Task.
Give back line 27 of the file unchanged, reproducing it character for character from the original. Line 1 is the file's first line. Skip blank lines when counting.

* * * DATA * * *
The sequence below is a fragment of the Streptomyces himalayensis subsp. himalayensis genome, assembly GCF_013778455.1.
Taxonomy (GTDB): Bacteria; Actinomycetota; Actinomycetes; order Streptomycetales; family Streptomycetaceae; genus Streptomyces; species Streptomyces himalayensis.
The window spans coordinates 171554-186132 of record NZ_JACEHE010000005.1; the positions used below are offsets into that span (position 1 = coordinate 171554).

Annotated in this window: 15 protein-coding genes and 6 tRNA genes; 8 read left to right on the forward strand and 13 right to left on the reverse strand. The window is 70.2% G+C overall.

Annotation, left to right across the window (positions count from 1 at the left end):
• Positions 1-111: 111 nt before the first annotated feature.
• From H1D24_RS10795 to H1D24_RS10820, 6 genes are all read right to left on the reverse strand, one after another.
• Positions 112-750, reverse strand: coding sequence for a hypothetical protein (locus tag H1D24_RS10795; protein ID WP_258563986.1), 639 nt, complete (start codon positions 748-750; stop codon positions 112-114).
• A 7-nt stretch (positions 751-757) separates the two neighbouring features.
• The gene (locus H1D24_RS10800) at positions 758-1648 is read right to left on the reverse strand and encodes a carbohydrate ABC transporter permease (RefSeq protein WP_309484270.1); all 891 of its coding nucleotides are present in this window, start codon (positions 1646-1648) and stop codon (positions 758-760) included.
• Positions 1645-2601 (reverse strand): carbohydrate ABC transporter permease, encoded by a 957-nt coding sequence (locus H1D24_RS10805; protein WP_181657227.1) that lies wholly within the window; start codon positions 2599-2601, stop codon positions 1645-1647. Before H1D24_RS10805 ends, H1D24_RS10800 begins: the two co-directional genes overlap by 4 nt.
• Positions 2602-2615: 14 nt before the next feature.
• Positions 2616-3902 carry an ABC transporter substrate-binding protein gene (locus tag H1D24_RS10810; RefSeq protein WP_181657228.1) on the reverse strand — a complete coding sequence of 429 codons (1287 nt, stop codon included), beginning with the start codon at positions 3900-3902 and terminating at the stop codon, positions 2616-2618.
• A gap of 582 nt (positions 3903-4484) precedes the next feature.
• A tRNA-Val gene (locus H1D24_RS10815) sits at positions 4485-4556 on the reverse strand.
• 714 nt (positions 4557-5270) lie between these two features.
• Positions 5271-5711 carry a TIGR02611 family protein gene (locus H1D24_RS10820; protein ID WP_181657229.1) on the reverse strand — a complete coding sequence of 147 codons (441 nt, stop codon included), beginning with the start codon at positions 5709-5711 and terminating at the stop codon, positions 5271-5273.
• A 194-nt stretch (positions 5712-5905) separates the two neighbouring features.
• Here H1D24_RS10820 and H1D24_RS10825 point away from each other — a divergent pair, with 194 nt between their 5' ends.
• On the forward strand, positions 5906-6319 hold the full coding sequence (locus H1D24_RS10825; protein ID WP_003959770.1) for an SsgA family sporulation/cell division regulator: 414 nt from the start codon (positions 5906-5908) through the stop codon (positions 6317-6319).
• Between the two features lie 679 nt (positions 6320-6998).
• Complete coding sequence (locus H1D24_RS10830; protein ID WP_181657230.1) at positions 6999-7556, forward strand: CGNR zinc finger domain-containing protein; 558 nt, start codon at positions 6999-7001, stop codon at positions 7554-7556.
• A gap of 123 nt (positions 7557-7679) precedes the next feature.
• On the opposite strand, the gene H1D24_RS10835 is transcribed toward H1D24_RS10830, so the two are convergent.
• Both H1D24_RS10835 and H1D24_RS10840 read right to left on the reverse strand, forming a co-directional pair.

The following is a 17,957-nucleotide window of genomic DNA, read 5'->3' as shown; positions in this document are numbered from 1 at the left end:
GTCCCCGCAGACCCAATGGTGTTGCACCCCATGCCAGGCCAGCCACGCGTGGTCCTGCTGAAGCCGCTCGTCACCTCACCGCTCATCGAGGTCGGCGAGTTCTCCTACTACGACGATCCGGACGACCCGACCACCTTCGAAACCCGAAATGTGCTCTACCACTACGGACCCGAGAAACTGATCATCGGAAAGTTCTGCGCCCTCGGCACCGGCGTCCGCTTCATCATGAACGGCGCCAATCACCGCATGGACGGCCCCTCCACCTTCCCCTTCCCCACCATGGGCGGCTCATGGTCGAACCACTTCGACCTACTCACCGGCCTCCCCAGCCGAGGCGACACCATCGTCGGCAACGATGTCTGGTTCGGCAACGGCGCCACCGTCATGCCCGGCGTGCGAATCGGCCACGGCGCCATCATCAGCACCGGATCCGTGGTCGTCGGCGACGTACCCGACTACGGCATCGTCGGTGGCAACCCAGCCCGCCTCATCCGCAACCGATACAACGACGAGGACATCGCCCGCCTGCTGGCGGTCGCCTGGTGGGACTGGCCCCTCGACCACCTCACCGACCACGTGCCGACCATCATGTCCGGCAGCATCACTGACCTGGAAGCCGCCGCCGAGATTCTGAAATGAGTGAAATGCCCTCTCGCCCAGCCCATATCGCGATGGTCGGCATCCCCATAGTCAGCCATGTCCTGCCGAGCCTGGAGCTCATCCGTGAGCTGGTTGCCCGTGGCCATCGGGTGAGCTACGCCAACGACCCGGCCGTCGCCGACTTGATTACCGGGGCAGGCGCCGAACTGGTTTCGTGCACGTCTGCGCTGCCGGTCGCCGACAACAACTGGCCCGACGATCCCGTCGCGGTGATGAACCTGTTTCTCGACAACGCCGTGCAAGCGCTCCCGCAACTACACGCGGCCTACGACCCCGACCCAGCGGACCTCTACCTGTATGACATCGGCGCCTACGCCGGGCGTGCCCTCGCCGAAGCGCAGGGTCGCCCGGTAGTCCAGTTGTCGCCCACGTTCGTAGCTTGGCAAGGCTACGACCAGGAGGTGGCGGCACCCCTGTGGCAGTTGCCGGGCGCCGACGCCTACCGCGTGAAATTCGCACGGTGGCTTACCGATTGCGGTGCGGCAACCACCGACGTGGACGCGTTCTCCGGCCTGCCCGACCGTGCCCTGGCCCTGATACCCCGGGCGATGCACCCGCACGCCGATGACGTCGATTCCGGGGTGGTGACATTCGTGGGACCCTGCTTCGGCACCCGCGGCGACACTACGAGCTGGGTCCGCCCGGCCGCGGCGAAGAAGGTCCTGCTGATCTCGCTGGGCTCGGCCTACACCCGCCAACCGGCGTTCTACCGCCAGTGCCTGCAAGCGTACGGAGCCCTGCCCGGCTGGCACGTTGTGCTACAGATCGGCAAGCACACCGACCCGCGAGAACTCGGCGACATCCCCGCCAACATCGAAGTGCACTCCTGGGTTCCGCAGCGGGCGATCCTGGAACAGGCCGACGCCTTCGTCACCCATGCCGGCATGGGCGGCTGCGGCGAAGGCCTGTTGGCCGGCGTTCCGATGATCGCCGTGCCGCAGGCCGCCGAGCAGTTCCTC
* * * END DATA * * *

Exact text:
GTCCCCGCAGACCCAATGGTGTTGCACCCCATGCCAGGCCAGCCACGCGTGGTCCTGCTGAAGCCGCTCGTCACCTCACCGCTCATCGAGGTCGGCGAGTTCTCCTACTACGACGATCCGGACGACCCGACCACCTTCGAAACCCGAAATGTGCTCTACCACTACGGACCCGAGAAACTGATCATCGGAAAGTTCTGCGCCCTCGGCACCGGCGTCCGCTTCATCATGAACGGCGCCAATCACCGCATGGACGGCCCCTCCACCTTCCCCTTCCCCACCATGGGCGGCTCATGGTCGAACCACTTCGACCTACTCACCGGCCTCCCCAGCCGAGGCGACACCATCGTCGGCAACGATGTCTGGTTCGGCAACGGCGCCACCGTCATGCCCGGCGTGCGAATCGGCCACGGCGCCATCATCAGCACCGGATCCGTGGTCGTCGGCGACGTACCCGACTACGGCATCGTCGGTGGCAACCCAGCCCGCCTCATCCGCAACCGATACAACGACGAGGACATCGCCCGCCTGCTGGCGGTCGCCTGGTGGGACTGGCCCCTCGACCACCTCACCGACCACGTGCCGACCATCATGTCCGGCAGCATCACTGACCTGGAAGCCGCCGCCGAGATTCTGAAATGAGTGAAATGCCCTCTCGCCCAGCCCATATCGCGATGGTCGGCATCCCCATAGTCAGCCATGTCCTGCCGAGCCTGGAGCTCATCCGTGAGCTGGTTGCCCGTGGCCATCGGGTGAGCTACGCCAACGACCCGGCCGTCGCCGACTTGATTACCGGGGCAGGCGCCGAACTGGTTTCGTGCACGTCTGCGCTGCCGGTCGCCGACAACAACTGGCCCGACGATCCCGTCGCGGTGATGAACCTGTTTCTCGACAACGCCGTGCAAGCGCTCCCGCAACTACACGCGGCCTACGACCCCGACCCAGCGGACCTCTACCTGTATGACATCGGCGCCTACGCCGGGCGTGCCCTCGCCGAAGCGCAGGGTCGCCCGGTAGTCCAGTTGTCGCCCACGTTCGTAGCTTGGCAAGGCTACGACCAGGAGGTGGCGGCACCCCTGTGGCAGTTGCCGGGCGCCGACGCCTACCGCGTGAAATTCGCACGGTGGCTTACCGATTGCGGTGCGGCAACCACCGACGTGGACGCGTTCTCCGGCCTGCCCGACCGTGCCCTGGCCCTGATACCCCGGGCGATGCACCCGCACGCCGATGACGTCGATTCCGGGGTGGTGACATTCGTGGGACCCTGCTTCGGCACCCGCGGCGACACTACGAGCTGGGTCCGCCCGGCCGCGGCGAAGAAGGTCCTGCTGATCTCGCTGGGCTCGGCCTACACCCGCCAACCGGCGTTCTACCGCCAGTGCCTGCAAGCGTACGGAGCCCTGCCCGGCTGGCACGTTGTGCTACAGATCGGCAAGCACACCGACCCGCGAGAACTCGGCGACATCCCCGCCAACATCGAAGTGCACTCCTGGGTTCCGCAGCGGGCGATCCTGGAACAGGCCGACGCCTTCGTCACCCATGCCGGCATGGGCGGCTGCGGCGAAGGCCTGTTGGCCGGCGTTCCGATGATCGCCGTGCCGCAGGCCGCCGAGCAGTTCCTC